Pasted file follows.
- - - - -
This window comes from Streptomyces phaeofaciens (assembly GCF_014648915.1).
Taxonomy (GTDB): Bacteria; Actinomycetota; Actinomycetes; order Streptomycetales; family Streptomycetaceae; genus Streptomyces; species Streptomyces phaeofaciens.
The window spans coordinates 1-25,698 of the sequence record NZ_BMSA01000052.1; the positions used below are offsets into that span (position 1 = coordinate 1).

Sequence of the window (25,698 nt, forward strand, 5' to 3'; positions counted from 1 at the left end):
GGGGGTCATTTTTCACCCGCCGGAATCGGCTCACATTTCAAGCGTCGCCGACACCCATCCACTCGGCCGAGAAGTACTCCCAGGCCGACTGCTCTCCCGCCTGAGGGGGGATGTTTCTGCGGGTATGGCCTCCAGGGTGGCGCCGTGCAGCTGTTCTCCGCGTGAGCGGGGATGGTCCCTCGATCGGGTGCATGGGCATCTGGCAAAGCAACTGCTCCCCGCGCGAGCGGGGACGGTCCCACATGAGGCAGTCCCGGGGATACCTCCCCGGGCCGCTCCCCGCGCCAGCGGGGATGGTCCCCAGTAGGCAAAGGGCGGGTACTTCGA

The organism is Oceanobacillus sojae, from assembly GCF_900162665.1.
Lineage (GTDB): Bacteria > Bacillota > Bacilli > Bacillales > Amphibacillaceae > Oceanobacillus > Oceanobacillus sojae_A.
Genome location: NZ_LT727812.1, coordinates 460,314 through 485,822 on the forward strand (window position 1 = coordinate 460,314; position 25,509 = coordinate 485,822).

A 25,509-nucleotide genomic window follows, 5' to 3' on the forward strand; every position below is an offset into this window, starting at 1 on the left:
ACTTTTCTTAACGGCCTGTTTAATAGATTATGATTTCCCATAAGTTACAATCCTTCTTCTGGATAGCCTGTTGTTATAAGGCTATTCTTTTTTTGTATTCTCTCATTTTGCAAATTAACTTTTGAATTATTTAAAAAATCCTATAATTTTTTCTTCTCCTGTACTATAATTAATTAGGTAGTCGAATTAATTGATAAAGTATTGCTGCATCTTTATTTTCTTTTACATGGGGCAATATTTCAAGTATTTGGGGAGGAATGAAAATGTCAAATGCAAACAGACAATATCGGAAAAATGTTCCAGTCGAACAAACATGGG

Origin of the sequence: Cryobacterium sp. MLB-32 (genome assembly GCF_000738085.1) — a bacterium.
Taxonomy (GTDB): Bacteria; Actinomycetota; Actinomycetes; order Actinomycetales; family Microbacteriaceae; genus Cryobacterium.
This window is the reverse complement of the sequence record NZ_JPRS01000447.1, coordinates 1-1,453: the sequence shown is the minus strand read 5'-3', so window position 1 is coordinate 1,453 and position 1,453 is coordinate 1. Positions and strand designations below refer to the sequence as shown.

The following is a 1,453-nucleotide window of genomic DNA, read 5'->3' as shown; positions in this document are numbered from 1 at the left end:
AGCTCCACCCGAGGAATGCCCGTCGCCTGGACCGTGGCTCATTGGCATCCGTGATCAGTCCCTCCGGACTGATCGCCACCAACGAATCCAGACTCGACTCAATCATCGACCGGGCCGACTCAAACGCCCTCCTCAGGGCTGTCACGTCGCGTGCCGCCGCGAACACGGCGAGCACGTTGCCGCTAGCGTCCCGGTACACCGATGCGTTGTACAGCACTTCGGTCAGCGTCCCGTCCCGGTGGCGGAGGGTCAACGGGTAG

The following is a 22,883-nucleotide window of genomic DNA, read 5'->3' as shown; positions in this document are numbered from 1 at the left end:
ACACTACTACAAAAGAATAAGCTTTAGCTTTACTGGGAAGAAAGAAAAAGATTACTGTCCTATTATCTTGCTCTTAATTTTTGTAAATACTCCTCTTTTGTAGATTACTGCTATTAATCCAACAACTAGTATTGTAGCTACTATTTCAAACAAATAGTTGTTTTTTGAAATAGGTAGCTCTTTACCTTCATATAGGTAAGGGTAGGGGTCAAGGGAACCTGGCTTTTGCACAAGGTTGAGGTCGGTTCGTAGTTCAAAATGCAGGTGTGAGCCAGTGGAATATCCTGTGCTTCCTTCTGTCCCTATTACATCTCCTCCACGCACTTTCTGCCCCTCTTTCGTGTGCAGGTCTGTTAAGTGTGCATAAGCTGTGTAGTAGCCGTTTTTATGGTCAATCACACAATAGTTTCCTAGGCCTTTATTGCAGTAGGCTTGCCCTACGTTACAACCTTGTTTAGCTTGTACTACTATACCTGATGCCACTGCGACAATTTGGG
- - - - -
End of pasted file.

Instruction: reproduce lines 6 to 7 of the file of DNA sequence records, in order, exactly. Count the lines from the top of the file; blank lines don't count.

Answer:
The organism is Oceanobacillus sojae, from assembly GCF_900162665.1.
Lineage (GTDB): Bacteria > Bacillota > Bacilli > Bacillales > Amphibacillaceae > Oceanobacillus > Oceanobacillus sojae_A.